Vladimir Putin has reportedly declared a willingness to open negotiations with NATO over Ukraine during a meeting with İbrahim Kalın, the Presidential Spokesperson of Turkey. The Kremlin’s representative, Dmitriy Peskov, announced that during the meeting Putin admitted that Russia was not looking to escape talk over Ukraine indefinitely, and was prepared to enter into talks to end the conflict which has left thousands dead and displaced millions of people.
Turkish media reports, Putin said: “We do not want war forever, we will not run away from negotiations.”
Putin’s main demand is that the negotiations be conducted with the USA and the West, especially with Germany, according to Hurriyet.
Putin said: “However, the West must also take into account our conditions.”
It comes as Chinese leader Xi Jinping called Thursday for peace talks over Ukraine after French President Emmanuel Macron appealed to him to “bring Russia to its senses,” but Xi gave no indication Beijing would use its leverage as Vladimir Putin’s diplomatic partner to press for a settlement.
Xi gave no sign China, which declared it had a “no limits friendship” with Moscow before last year’s attack, had changed its stance since calling for peace talks in February.
But he added his personal authority by repeating the appeal at a joint event with Macron in front of reporters.
Xi said: “Peace talks should resume as soon as possible.”
Beijing, which sees Moscow as a partner in opposing U.S. domination of global affairs, has tried to appear neutral in the conflict but has given Putin diplomatic support and repeated Russian justifications for the February 2022 attack.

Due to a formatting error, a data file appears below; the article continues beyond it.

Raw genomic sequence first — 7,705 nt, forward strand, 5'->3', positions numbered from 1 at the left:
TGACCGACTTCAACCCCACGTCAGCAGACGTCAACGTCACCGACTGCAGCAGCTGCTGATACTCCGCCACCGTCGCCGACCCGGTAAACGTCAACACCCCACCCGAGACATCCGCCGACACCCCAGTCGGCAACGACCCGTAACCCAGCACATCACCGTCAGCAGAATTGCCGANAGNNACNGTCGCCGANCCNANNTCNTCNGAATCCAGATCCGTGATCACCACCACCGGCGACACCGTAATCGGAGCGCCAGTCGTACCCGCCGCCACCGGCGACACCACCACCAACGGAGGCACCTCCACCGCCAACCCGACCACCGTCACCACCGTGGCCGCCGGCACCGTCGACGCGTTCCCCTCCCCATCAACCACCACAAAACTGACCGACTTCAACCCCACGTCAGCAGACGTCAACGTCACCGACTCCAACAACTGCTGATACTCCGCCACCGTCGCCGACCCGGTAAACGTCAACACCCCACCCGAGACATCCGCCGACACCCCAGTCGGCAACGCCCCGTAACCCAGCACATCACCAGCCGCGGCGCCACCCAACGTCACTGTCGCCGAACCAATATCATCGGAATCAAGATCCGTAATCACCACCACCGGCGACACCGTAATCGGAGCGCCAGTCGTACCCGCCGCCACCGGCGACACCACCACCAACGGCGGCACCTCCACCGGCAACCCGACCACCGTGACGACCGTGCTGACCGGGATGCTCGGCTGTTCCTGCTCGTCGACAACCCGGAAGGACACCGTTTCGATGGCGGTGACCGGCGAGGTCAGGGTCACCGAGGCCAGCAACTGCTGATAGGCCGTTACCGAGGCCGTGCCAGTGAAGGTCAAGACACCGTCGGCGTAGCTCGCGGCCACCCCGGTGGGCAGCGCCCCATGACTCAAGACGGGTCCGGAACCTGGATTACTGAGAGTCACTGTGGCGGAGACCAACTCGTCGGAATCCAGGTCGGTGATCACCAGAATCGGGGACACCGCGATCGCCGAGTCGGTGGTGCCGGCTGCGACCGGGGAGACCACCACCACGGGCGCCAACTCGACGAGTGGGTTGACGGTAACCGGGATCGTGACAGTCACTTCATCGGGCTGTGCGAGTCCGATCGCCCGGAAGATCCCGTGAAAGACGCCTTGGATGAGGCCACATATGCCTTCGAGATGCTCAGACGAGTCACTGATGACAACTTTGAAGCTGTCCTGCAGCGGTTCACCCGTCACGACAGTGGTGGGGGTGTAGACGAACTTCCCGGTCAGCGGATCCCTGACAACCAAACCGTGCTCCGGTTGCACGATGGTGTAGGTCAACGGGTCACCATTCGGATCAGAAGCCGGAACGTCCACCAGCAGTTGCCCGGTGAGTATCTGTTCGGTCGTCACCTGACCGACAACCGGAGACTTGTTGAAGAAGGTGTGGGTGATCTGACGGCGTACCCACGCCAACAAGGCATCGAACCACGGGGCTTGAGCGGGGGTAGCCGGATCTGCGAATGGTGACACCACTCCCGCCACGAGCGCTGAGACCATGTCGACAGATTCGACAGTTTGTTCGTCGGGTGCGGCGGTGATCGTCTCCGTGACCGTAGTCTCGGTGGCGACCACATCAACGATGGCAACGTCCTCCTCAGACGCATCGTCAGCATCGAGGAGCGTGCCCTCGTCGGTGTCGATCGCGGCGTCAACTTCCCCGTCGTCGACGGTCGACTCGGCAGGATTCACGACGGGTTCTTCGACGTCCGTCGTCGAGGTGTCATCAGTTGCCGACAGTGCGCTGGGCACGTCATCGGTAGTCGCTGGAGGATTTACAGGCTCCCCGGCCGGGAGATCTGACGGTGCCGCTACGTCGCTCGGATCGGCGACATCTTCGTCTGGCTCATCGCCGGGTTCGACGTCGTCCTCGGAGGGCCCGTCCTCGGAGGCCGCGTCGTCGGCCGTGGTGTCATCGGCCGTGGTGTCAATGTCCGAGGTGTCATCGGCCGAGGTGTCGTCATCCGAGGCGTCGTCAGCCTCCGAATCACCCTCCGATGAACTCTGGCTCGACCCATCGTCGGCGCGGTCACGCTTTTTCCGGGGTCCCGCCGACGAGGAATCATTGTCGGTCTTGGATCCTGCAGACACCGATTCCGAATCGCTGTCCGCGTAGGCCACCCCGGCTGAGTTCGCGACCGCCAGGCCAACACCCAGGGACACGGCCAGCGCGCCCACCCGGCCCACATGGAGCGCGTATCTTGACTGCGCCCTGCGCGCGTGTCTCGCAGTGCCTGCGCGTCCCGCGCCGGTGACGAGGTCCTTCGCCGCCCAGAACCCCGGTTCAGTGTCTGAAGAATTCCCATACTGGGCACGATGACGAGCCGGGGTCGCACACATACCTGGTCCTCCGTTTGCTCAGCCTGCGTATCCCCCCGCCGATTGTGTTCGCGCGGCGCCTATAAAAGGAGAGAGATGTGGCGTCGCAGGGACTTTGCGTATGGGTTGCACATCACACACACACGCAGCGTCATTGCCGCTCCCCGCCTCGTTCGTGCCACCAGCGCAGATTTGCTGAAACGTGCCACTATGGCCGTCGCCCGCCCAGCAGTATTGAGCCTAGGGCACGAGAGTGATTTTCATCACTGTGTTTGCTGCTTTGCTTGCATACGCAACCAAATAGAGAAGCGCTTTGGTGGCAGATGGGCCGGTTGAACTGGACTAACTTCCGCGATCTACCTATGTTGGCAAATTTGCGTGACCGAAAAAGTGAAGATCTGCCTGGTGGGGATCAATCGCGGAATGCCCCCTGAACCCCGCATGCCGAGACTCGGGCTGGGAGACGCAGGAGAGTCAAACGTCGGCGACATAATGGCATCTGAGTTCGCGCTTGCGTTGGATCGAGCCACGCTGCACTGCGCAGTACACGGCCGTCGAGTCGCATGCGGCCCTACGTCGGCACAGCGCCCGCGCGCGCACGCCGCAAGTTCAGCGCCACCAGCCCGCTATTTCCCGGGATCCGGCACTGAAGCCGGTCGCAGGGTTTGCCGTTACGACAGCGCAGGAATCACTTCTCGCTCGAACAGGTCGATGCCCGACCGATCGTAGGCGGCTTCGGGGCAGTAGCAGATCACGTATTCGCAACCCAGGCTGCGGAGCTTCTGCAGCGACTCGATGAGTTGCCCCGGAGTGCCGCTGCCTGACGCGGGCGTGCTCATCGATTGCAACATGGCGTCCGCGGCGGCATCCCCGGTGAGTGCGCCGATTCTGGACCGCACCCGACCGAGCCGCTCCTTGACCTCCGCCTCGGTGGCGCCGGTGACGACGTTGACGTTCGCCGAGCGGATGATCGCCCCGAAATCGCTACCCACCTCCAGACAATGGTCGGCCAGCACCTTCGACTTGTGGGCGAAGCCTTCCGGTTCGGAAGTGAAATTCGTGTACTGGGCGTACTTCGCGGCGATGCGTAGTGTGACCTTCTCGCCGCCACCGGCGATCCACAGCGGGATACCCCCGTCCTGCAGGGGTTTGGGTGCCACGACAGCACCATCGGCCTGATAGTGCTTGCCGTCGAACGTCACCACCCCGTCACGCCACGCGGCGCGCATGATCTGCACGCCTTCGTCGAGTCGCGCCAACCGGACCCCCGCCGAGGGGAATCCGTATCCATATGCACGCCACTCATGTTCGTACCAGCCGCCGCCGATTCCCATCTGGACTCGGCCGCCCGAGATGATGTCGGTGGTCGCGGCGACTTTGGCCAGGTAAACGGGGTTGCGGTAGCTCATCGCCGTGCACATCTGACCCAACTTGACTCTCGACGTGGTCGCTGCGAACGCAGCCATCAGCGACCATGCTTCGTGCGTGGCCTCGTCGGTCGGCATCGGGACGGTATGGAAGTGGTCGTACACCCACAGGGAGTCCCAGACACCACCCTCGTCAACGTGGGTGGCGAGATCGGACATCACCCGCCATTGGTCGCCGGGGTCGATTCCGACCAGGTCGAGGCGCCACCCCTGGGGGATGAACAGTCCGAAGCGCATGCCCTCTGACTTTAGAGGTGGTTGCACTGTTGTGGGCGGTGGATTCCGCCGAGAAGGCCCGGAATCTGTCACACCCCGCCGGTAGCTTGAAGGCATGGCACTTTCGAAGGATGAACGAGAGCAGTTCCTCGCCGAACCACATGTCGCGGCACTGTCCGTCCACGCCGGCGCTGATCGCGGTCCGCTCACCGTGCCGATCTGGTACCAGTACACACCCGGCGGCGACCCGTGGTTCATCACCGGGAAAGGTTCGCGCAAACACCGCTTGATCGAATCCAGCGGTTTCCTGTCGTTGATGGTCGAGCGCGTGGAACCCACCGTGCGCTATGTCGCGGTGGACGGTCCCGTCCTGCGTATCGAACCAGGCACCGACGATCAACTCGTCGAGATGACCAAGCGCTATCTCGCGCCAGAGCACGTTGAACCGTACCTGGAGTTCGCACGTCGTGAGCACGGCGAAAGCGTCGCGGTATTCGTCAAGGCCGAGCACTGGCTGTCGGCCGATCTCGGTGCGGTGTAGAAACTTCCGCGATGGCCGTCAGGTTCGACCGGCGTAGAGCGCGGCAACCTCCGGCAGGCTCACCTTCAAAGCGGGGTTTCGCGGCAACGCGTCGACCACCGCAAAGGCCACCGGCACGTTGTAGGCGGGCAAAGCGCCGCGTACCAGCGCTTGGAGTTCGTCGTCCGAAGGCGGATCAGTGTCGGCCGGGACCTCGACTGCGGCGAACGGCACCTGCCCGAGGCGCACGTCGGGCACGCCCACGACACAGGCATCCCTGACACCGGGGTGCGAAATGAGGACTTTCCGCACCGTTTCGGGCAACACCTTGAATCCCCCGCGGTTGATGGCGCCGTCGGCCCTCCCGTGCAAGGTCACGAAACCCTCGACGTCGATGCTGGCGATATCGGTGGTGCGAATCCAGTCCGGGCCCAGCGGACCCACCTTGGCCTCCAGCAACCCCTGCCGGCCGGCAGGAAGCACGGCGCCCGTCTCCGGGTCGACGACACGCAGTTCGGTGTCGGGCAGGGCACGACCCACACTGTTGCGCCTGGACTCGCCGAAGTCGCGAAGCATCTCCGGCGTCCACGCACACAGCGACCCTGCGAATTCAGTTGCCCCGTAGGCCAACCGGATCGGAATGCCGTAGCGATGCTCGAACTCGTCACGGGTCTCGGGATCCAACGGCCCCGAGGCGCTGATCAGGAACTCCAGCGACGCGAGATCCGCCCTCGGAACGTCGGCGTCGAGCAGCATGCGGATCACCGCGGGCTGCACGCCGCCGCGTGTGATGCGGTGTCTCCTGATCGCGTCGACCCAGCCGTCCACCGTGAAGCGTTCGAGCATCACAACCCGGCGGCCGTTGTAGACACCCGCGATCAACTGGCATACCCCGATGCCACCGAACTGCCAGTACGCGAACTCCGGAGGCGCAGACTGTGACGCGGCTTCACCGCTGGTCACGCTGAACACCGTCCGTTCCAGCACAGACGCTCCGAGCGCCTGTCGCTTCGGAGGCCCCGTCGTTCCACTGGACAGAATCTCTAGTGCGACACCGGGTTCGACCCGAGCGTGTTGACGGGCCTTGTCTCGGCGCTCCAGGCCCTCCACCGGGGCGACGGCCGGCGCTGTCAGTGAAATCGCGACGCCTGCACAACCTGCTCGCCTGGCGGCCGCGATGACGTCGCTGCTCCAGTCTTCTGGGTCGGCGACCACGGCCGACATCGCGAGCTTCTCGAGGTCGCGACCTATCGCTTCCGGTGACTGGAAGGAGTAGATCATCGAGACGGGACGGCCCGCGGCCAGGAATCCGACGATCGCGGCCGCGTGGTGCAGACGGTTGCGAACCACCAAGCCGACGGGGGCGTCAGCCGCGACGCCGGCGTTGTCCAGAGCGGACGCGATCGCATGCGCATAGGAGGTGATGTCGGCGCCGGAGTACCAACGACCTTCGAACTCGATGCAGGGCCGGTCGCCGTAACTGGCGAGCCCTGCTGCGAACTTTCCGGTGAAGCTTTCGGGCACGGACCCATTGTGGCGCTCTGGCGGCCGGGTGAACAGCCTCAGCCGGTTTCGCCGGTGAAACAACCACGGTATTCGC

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Xi received an effusive welcome from Putin when he visited Moscow last month, giving the isolated Russian president a political boost.
The Chinese leader said “legitimate security concerns of all parties” should be considered, a reference to Moscow’s argument that it attacked Ukraine because of the eastward expansion of NATO, the U.S.-European military alliance.
During talks earlier, Macron appealed to Xi to “bring Russia to its senses and bring everyone back to the negotiating table.”
Macron pointed to Chinese support for the United Nations Charter, which calls for respect of a country’s territorial integrity.
He said Putin’s announcement of plans to deploy nuclear weapons in Belarus violated international agreements and commitments to Xi’s government.
The French president said: “We need to find a lasting peace,
“I believe that this is also an important issue for China.”
Macron was accompanied to Beijing by European Commission President Ursula von der Leyen in a show of European unity.
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